Ode to Autumn

I used to be the girl who poured Aunt Jemima’s butter-lite pancake syrup all over flapjacks constructed from a couple cups of Bisquick, eggs, and milk. Sure, I was tempted by the ‘just add water!’ advertisements on competitor boxes (or jugs?), but the idea of adding water to flour and having great-tasting pancakes was just a little too farfetched for me. Call me crazy, but the ‘just add water’ brands and Bisquick were as different, in my mind, as apples and oranges.

Eventually, I started making pancakes from scratch. I realized the only difference between pre-packaged mixes and from-scratch ‘cakes was that Bisquick already added the salt, sweetener, and leavening (along with some other crap – partially hydrogenated soybean oil, anyone?). Those are all ingredients that are ever-present in my house, so making my own pancakes was an easy transition. Easy, and so much tastier.

The fact of the matter is that Aunt Jemima remained a regular guest in my kitchen for much longer than the box o’ mix, and much longer than I should probably admit to you. I’d gotten rid of all sorts of artificially flavored foods – the coffee creamers, the teriyaki sauces, even the pre-shredded cheeses – and until less than a couple of years ago, I insisted on having Aunt Jemima sit at my breakfast table. Don’t get me wrong – I’m not claiming to be a “I only eat natural, non-processed foods” person – you’ll still find your fair share of processed foods in my kitchen, just a lot less than in the past. But one day, I fell in love with Aunt Jemima’s healthier, less superficial, distant cousin – I fell in love with maple syrup.

I can’t remember how, or when it happened. I’d guess we had pancakes one morning and when I reached into the pantry to get the AJ syrup (butter-lite!), it was gone. But however it happened, I converted, and maple syrup became a new favorite.

To me, maple syrup is the epitome of fall, next to pumpkin and perhaps cranberries. And while it may not seem very fall-like for many of you (hello, east coast; hello, midwest), it’s technically not winter quite yet.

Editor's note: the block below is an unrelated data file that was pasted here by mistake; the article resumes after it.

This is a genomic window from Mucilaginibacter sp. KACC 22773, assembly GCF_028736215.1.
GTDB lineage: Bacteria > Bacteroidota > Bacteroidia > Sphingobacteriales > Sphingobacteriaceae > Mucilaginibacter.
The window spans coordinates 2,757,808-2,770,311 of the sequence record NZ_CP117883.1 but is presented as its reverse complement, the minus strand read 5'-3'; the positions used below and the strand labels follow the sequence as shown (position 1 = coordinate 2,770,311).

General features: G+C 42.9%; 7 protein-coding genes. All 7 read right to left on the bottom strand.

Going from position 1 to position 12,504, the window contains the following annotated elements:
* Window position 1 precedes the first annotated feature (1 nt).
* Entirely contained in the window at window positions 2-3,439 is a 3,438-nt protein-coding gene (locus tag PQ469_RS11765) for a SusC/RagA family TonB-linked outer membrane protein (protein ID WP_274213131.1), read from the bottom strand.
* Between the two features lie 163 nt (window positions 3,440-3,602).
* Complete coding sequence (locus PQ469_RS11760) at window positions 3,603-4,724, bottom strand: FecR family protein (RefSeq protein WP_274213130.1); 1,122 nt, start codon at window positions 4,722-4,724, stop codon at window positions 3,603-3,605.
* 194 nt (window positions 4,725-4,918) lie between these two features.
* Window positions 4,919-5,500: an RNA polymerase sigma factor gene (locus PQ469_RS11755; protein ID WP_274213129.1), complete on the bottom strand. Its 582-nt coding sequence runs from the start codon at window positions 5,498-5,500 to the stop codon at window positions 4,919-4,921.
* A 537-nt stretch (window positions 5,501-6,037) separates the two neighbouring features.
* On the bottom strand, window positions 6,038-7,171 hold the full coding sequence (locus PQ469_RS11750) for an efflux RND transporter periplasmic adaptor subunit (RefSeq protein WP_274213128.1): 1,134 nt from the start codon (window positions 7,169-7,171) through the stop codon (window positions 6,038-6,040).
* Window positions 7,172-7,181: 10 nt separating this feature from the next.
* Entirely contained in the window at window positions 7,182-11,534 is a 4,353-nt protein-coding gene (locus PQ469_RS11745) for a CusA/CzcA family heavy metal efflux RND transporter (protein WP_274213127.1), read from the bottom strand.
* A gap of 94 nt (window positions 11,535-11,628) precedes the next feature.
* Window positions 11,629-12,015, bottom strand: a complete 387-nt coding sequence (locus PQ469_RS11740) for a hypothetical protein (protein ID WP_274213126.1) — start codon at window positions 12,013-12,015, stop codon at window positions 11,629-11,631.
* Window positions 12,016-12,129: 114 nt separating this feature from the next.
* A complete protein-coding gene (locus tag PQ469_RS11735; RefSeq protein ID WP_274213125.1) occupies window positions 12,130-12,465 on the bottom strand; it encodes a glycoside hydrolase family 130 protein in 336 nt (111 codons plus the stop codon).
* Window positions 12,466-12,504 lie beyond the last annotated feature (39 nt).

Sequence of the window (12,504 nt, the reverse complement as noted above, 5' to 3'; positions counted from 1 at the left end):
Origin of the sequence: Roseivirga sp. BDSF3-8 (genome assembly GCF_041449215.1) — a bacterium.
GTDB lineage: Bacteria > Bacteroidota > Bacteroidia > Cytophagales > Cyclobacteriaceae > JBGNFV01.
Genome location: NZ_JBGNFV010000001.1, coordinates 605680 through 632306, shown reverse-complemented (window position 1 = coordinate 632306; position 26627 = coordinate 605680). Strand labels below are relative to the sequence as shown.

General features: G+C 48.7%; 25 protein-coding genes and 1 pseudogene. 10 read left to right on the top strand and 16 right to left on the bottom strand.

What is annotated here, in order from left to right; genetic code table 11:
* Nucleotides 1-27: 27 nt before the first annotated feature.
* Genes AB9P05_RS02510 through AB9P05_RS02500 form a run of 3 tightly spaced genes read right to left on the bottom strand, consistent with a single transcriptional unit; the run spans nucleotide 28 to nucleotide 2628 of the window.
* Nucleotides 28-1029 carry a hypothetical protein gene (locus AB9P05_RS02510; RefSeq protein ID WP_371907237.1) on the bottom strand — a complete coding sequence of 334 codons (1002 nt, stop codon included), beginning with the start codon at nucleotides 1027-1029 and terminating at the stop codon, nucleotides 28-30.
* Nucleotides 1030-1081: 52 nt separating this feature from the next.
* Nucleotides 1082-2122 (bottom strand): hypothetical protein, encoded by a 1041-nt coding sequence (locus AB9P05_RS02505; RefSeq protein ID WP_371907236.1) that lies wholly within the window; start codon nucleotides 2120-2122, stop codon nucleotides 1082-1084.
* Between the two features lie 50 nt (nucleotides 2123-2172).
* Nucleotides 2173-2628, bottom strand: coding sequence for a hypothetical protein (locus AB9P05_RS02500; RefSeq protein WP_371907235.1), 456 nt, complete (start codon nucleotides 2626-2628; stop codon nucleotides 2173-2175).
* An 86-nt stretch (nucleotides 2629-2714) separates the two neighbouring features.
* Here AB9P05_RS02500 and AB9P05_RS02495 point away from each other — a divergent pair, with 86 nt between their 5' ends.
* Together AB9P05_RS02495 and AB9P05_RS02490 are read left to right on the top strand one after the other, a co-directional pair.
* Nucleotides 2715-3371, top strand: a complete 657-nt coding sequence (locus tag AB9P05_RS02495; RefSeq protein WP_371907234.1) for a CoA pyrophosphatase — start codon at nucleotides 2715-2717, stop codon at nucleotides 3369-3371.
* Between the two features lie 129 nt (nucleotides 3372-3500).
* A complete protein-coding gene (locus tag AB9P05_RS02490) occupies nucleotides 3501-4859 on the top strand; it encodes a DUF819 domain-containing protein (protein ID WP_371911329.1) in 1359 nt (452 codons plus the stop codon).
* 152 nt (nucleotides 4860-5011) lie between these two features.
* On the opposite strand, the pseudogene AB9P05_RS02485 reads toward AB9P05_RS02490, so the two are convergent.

Sure, maple syrup on pancakes is an all-season affair, but maple syrup elsewhere probably isn’t. Maple syrup with cranberries? Maple syrup in cheesecake? Maple syrup cheesecake with maple-cranberry compote? A maple syrup bath with maple syrup shampoo and maple syrup body lotion? Okay, maybe not, but you get the point here.

This is a dessert that’s sure to make you think it’s still fall on the inside, even though it’s definitely much chillier than I have ever remembered mid-December to be on the outside. Consider it one final ode to Autumn – beautiful for sure, but way too short in our neck of the woods. If the toe-numbing weather isn’t enough to keep you indoors, perhaps this will do the trick. Of course, if you’re an awesome supervisor and you made this cheesecake for a rotating student, that’s an exception…

Maple Cheesecake w/ Maple-Cranberry Compote
Adapted from Bon Appetit, December 2009 (yes, I saved this for a year!), serves 10-12

time commitment: 2.5 hours (1 hour active) + overnight chilling

the original recipe called for reduced maple syrup, but i think it’s plenty maple-y without reducing it. also, i had some leftover homemade cranberry sauce from Thanksgiving, so I pureed that with water and spread about 1/2 c of that over half of the cheesecake filling, then filled the remainder over it for a ‘cranberry sauce layer’. if you don’t have it, it’s not important enough in the outcome to make it, but if you do, go for it!

printable version

2 c ground graham crackers
3 T sugar
1/2 t ground cinnamon
6 T (3/4 stick) unsalted butter, melted

1 8-ounce packages cream cheese, room temperature
2 8-ounce packages neufchatel cheese (or 1/3 less fat cream cheese), room temperature
1/2 c maple sugar
3 T all purpose flour
1/4 t salt
1/2 c maple syrup
2/3 c sour cream
2 t vanilla extract
4 large eggs

2 c fresh or frozen cranberries (about 8 ounces)
1 c maple syrup
2/3 c sweetened dried cranberries
1/2 c maple sugar

special supplies: 9-inch springform pan

Position rack in center of oven and preheat to 375 F. Mix graham cracker crumbs, sugar, and cinnamon in medium bowl. Add melted butter and stir until crumbs are evenly moistened. Press crumb mixture onto bottom and 2 inches up sides of 9-inch-diameter springform pan. Bake crust until set and top edge of crust darkens slightly, about 10 minutes. Cool crust completely on rack. Reduce oven temperature to 300 F.

Beat cream cheese & neufchatel cheese in large bowl (using hand mixer or Kitchen-Aid) until very smooth. Add maple sugar, flour, and salt; beat until well blended and smooth. Add maple syrup, sour cream, and vanilla; beat until well blended. Add eggs, 2 at a time, and beat just until blended after each addition. Tap bowl several times on counter to release any air bubbles. Pour filling into cooled crust. Using tip of small knife, pop any air bubbles on surface.